Oct 23 2007

Vaccines and Autism

The latest issue of the Skeptical Inquirer features a cover article on vaccines and autism by yours truly. I have written quite a bit about this issue over the last year on this blog, and the article is a good compilation of everything I have written, and brings the reader up to date on this issue.

But of course the world of print media grinds much more slowly that the blogosphere. I wrote the article about three months ago and already there have been developments in the vaccines and autism story. As I wrote about in September, a large study conducted by the CDC was published and showed that use of thimerosal does not correlate with any adverse neurological outcome. The study did not look at autism specifically, but at a long list of neurological symptoms. A similar study looking at thimerosal and autism is under way and should be published next year. The mercury militia, true to form, completely misrepresented this negative study, claiming against the evidence that it showed a correlation.

Also since writing the article Jenny McCarthy has been making the rounds promoting her new book in which she claims that her mommy instinct trumps scientific evidence. She has a son with autism and has embraced the woo without reservation. Orac has done a find job, as usual, of exposing her nonsense, and the folly of Oprah and others who uncritically promote her. McCarthy is very confused on this issue, and the nature of science and evidence in general, but she has celebrity and she is using her celebrity to spread fear mongering and misinformation. Unfortunately it is a familiar formula: ignorance + celebrity = harm.

Another development is the increasing use of the religious exemption by parents to avoid giving their children vaccines, even though their decisions are not based upon faith but rather upon false fears about vaccines. Parents who have bought the mercury militia and Jenny McCarthy pseudoscience are exploiting the laws in some states regarding religious exemptions, essentially lying about their faith, in order to subvert mandatory vaccinations. In so doing they are not only putting their own children at risk but others as well. Vaccine efficacy is partly dependent upon herd immunity – that there are not enough susceptible hosts for a germ to spread. If enough people forgo the vaccine, infectious diseases can spread, including to those with weak immune systems or those for whom the vaccine was not adequate to provide protection.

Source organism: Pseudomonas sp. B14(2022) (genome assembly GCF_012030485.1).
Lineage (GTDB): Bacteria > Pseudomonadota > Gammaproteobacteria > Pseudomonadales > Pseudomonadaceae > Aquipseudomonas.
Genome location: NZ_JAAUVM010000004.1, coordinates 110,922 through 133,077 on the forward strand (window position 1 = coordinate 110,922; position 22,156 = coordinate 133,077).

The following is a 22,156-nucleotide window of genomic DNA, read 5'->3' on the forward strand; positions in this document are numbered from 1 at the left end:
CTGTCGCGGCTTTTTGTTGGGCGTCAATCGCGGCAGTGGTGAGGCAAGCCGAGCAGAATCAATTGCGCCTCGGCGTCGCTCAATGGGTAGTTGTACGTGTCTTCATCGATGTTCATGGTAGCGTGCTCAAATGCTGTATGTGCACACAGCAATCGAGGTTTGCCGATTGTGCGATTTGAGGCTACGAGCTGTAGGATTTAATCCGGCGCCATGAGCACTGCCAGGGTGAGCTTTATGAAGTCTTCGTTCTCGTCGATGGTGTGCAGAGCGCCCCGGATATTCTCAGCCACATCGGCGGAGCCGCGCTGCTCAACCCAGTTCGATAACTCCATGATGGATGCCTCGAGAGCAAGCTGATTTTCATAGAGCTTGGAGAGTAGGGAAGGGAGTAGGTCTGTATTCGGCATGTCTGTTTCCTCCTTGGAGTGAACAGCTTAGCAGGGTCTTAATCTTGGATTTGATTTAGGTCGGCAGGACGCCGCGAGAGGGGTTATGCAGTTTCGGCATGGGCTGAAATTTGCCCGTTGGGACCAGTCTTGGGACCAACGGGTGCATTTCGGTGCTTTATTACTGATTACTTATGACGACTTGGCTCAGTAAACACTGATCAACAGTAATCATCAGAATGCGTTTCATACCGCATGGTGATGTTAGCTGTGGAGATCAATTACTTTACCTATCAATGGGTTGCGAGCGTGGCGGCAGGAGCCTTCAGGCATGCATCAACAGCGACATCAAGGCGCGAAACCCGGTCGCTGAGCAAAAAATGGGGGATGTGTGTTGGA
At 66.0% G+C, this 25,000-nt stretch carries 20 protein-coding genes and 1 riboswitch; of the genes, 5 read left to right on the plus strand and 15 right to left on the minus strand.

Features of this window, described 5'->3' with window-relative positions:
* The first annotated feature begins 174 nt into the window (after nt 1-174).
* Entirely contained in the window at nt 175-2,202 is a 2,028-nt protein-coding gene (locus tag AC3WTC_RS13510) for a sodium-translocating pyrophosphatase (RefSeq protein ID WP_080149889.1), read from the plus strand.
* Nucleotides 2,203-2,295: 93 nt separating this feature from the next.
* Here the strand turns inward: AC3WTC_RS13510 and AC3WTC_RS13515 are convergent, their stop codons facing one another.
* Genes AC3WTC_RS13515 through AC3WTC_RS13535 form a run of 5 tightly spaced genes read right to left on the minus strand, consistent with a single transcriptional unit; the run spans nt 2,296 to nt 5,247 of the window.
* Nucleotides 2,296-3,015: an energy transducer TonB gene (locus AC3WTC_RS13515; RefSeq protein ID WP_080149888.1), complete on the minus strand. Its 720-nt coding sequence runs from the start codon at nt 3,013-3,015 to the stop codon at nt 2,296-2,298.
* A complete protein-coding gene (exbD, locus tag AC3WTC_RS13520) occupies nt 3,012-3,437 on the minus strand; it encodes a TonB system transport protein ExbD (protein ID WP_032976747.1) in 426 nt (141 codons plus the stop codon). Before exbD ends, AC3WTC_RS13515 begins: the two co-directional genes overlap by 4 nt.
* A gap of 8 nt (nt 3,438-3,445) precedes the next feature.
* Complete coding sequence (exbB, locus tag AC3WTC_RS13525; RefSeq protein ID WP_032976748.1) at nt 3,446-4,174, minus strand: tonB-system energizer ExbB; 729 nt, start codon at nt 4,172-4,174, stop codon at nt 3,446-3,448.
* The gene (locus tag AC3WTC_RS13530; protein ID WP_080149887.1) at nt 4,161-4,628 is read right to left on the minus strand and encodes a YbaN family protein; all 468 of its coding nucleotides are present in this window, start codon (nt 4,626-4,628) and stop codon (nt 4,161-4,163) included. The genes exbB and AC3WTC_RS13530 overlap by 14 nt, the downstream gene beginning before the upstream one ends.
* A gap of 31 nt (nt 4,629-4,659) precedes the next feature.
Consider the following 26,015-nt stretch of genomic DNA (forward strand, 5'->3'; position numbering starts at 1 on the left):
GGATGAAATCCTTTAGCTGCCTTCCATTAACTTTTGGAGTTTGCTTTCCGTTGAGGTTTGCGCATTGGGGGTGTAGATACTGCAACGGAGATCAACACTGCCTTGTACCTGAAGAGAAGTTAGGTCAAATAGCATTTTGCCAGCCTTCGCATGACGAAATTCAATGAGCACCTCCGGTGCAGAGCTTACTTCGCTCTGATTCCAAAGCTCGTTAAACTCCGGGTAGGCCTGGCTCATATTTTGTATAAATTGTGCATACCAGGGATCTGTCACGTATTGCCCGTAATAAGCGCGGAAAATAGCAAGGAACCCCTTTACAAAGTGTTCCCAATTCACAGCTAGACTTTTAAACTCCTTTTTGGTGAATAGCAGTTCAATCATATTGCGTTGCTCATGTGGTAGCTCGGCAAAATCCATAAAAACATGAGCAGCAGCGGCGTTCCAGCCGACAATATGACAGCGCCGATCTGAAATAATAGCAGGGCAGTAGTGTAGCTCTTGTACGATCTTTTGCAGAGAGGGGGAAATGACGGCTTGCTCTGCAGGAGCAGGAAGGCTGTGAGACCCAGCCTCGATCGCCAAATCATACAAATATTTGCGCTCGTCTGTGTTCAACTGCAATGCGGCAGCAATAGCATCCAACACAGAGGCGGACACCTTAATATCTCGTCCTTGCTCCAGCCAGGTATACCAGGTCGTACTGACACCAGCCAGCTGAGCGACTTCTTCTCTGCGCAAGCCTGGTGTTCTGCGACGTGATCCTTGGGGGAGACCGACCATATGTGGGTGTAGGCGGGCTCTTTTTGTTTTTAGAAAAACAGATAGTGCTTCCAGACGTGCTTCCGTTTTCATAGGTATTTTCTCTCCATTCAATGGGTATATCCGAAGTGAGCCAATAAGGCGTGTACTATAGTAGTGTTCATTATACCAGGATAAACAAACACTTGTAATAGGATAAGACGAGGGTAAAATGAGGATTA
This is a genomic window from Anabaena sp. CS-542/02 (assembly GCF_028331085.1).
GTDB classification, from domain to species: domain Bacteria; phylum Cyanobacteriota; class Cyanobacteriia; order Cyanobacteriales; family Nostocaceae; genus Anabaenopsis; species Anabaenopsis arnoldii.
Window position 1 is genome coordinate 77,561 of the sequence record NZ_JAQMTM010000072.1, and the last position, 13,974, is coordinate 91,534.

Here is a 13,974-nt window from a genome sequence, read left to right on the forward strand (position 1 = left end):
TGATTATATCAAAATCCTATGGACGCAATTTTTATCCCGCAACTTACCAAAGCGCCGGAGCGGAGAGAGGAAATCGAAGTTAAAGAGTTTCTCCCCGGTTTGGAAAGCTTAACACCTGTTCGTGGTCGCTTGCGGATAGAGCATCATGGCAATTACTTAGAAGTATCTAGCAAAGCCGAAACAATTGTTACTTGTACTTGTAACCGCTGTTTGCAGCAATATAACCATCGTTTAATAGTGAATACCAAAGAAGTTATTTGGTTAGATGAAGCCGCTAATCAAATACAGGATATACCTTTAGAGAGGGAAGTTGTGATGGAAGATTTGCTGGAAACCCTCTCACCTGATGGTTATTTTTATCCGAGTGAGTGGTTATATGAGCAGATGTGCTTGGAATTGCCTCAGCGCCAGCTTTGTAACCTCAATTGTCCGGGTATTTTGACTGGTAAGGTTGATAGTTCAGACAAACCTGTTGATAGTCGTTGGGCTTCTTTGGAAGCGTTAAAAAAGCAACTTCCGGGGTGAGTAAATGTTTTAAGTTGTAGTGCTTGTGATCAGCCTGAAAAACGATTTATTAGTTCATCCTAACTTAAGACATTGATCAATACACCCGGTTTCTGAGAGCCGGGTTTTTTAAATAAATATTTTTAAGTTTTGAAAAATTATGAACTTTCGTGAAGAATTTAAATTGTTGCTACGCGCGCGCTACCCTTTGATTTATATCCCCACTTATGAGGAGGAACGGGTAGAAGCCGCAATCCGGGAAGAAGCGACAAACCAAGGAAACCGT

In the article I wrote about the Autism Omnibus – the federal court that is hearing the first 9 test cases of claims that vaccines caused autism. There is no decision yet from the three special masters, judges appointed to hear the cases. We should hear something by early next year, however.

The story of false fears about the safety of vaccines is far from over. There is a dedicated and vocal group of anti-vaccination ideologues that are working to undermine the vaccine program. They are immune to reason and evidence. Theirs is an ideological crusade. Science bloggers, however, are on the case. We are the self-appointed watchdogs on pseudoscientific malfeasance. So stay tuned as we expose the nonsense as it occurs.

Meanwhile, pick up the latest issue of the Skeptical Inquirer. You can find it in most bookstores, or off the SI website. Despite the proliferation of skeptical writing (an outstanding development I have been happy to both watch and participate in) SI remains must reading for any self-respecting skeptic.

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